Texas Chainsaw Massacre: The Next Generation – Collector’s Edition
Directed by: Kim Henkel
Run time: 95 minutes
The Lowdown: First things first, yes, this is that movie, the one where Matthew McConaughey and Renée Zellweger scream and run around and over-act their young Hollywood asses off.
And by that movie, I mean 1994’s Texas Chainsaw Massacre: The Next Generation, which is actually the fourth film in the now eight-films-and-counting franchise, which was written and directed by Kim Henkel, the co-writer (with Tobe Hooper) of the original, 1974 The Texas Chainsaw Massacre.
Henkel’s film, which has been widely jeered, was originally titled The Return of The Texas Chainsaw Massacre, which is the title on the restored director’s cut print presented in this worthwhile collector’s edition by Shout! Factory.
Has time been kind to Henkel’s effort, which was originally shelved and later released once McConaughey and Zellweger broke big?
The Next Generation is still a terrible movie, but age has allowed for some perspective, namely that unlike so many other horror franchises, the early efforts to recreate the visceral success of The Texas Chainsaw Massacre at least displayed a fearlessness that is sorely lacking from today’s template-happy follow-ups, prequels, reimaginings and revisionist overhauls.
For one thing, surprisingly, I now feel confident stating publicly that The Next Generation is not the worst of the eight TCM movies, even if, at the time of its release, it probably felt to fans like the death knell for their beloved Leatherface.
For another, Henkel’s film is a fascinating example of what can happen when a filmmaker known for a huge hit gets creative license to let his or her freak flag fly in whatever direction he or she wants.
To that end, The Next Generation is a shining example of the often juvenile tendencies and influences that invaded horror cinema in the 1990's, and it stands as a well-preserved time capsule of pre-#MeToo misogyny, so much so that even 24 years later, you still might feel the need for a shower after enduring dialogue like this:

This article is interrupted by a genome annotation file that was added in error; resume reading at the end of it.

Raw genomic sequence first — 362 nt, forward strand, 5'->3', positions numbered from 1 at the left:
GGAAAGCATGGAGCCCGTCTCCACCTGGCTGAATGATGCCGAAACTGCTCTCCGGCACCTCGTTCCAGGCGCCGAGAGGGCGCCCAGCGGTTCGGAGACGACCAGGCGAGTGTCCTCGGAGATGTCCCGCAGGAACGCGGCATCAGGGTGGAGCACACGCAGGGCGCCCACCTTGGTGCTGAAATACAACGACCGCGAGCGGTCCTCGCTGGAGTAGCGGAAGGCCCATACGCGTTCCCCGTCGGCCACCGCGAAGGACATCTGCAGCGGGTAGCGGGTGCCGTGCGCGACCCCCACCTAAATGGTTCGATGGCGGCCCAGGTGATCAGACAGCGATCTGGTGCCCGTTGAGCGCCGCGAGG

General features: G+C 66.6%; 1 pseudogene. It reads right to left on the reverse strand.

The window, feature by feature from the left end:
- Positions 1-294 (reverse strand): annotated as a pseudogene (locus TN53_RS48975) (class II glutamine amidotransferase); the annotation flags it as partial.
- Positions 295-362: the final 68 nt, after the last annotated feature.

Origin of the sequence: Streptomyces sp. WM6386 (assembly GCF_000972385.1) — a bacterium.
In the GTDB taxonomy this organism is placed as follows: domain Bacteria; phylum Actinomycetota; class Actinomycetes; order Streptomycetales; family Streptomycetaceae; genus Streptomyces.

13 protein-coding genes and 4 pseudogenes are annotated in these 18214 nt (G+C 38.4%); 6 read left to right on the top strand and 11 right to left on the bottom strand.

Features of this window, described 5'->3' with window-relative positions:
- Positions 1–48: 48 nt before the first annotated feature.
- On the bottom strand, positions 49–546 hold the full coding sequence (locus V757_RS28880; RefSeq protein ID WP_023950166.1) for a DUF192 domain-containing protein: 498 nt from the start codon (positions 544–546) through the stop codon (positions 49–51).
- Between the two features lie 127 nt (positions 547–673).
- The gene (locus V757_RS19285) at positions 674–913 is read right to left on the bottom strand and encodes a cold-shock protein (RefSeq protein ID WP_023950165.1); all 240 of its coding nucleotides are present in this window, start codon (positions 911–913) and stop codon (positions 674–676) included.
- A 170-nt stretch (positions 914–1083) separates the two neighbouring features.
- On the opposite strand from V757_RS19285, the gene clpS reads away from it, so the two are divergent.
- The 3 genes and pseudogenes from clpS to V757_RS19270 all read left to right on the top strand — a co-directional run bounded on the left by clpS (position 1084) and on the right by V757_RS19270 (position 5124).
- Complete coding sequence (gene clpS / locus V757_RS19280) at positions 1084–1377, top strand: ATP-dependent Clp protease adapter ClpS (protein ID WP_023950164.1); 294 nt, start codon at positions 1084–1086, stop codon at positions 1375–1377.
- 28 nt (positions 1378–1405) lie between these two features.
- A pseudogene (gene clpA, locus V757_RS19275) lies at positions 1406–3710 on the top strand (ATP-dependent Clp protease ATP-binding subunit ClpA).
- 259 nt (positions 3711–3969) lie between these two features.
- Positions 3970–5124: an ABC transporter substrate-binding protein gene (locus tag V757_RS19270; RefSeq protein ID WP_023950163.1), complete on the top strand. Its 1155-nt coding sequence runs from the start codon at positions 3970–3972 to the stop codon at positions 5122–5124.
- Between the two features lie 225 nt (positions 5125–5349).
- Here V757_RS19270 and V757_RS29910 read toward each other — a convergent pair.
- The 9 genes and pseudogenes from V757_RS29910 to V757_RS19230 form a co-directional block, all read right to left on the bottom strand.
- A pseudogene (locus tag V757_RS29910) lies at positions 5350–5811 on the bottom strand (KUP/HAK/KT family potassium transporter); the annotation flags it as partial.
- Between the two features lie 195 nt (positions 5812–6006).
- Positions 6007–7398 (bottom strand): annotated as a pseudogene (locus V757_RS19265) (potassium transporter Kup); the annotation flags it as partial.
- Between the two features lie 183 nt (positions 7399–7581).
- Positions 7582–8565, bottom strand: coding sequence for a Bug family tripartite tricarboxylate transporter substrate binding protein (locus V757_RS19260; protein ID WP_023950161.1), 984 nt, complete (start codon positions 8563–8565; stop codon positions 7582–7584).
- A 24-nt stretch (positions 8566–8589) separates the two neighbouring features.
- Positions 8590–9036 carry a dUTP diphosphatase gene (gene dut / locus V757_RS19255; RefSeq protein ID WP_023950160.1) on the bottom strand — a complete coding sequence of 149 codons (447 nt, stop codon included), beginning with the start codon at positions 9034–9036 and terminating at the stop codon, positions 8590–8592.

Heather (Lisa Marie Newmyer): I saw you kissing her.
Barry (Tyler Shea Cone): Once! I kissed her once. What’s wrong with that? It’s like I can’t even talk to my friends anymore. I can’t believe how possessive you are.
Heather: Oh, right. You were feeling her up!
Barry: I wonder why. What am I supposed to do, jerk off for the rest of my life? It’s not my fault if you’re frigid.
Heather: I am not!
Barry: Look, guys need sex okay?
Despite his tin-ear for realistic teen-aged dialogue, Henkel still manages to sneak some wry observations and some genuinely entertaining sequences into what is essentially a wholesale re-do of his original work with Hooper, which – apart from the Hooper directed sequel, The Texas Chainsaw Massacre 2 – is basically the plot of every TCM movie to date.
Heather and Barry are traveling away from their high school prom with mousy friend Jenny (Zellweger) in the back seat. Somehow, Heather gets lost leaving her school (!?!) and proceeds to strand the threesome on a dark, secluded rural road following a crash.
Heather is obsessed with death, which she expresses in near-giddy terms as they walk to find help, imagining some shadowy serial killer about to leap out and attack. “They’re going to show pictures of us naked with our hearts torn out on A Current Affair!” she proclaims.